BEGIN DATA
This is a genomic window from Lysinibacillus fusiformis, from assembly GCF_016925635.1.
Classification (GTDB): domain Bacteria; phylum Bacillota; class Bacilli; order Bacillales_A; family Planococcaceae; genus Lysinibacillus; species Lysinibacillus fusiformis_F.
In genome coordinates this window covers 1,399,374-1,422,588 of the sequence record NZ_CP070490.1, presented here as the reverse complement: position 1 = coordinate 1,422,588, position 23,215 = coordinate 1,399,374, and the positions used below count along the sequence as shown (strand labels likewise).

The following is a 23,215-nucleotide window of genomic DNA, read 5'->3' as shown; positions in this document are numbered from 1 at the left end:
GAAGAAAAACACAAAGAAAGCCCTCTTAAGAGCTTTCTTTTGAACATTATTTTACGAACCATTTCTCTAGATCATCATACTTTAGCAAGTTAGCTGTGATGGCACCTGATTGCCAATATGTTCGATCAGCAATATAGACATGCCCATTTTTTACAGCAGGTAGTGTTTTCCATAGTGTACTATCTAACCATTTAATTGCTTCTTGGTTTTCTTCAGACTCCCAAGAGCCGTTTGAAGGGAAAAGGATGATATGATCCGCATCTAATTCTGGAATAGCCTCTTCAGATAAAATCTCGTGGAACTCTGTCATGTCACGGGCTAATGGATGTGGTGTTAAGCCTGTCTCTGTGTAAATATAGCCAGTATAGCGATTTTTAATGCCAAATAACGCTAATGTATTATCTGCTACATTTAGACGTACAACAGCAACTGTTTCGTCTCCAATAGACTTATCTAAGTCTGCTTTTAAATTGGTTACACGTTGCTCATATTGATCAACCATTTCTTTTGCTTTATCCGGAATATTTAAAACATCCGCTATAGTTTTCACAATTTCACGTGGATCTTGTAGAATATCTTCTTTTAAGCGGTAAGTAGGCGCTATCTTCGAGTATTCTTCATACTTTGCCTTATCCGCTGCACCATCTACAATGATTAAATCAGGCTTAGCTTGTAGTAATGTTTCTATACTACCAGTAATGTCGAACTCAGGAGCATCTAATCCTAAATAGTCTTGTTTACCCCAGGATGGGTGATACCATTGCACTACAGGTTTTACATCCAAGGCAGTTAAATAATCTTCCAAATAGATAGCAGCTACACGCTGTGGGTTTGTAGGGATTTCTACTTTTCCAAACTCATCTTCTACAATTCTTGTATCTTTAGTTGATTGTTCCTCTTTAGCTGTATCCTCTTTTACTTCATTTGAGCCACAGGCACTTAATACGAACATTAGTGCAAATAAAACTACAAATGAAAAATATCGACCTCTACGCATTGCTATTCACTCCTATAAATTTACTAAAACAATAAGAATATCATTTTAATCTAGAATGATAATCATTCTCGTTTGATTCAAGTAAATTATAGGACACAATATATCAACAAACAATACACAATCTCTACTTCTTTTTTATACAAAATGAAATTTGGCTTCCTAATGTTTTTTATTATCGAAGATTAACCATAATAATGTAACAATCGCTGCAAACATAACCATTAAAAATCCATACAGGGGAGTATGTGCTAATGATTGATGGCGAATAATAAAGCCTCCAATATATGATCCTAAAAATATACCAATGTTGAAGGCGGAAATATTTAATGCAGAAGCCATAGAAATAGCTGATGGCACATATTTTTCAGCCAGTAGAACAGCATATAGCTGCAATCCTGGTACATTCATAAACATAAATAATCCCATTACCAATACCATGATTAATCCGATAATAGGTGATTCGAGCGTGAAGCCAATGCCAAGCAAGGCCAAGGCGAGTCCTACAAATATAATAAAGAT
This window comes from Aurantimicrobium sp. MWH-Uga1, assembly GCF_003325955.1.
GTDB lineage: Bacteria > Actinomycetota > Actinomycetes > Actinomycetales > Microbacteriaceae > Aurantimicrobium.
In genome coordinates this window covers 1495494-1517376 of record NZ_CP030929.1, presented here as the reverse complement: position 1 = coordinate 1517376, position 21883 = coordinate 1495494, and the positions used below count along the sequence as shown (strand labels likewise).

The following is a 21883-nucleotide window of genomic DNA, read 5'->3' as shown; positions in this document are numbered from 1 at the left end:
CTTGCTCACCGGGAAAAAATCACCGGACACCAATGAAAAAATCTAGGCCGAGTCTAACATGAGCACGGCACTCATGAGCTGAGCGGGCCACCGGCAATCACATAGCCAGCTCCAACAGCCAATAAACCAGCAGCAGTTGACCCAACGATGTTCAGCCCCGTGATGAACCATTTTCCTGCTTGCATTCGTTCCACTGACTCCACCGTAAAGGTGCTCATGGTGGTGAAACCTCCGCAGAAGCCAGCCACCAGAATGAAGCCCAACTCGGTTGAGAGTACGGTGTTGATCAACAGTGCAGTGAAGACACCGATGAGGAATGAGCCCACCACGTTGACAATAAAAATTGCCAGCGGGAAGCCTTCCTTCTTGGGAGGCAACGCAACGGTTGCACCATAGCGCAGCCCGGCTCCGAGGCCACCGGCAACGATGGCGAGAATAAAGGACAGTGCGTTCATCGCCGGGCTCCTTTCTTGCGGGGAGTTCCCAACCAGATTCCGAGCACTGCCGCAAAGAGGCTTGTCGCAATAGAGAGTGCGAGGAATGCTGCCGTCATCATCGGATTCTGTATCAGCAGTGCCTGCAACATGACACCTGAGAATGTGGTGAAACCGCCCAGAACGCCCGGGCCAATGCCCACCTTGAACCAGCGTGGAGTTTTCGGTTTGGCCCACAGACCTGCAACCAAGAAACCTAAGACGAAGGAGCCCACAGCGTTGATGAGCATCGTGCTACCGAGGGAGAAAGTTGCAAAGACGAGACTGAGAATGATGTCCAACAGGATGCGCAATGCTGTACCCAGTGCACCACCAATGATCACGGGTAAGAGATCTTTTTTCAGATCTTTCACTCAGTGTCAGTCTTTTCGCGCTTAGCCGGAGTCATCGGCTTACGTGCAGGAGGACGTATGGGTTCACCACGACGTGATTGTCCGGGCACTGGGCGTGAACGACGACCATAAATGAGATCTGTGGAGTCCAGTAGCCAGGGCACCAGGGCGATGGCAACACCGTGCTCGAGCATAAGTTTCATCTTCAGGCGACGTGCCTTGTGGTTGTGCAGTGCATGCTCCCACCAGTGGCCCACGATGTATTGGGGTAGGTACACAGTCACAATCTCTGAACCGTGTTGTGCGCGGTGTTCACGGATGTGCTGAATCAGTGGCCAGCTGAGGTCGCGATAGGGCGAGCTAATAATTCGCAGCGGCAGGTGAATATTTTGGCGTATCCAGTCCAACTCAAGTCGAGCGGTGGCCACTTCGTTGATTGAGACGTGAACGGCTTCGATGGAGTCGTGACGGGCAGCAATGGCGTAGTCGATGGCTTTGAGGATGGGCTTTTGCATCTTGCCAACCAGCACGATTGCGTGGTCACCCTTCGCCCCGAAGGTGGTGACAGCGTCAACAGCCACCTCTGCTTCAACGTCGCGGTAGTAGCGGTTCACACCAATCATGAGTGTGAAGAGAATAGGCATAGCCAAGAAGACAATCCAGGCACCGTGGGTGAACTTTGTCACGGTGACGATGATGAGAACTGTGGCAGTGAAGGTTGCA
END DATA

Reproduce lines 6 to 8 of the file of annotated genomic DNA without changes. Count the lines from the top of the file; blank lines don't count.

This window comes from Aurantimicrobium sp. MWH-Uga1, assembly GCF_003325955.1.
GTDB lineage: Bacteria > Actinomycetota > Actinomycetes > Actinomycetales > Microbacteriaceae > Aurantimicrobium.
In genome coordinates this window covers 1495494-1517376 of record NZ_CP030929.1, presented here as the reverse complement: position 1 = coordinate 1517376, position 21883 = coordinate 1495494, and the positions used below count along the sequence as shown (strand labels likewise).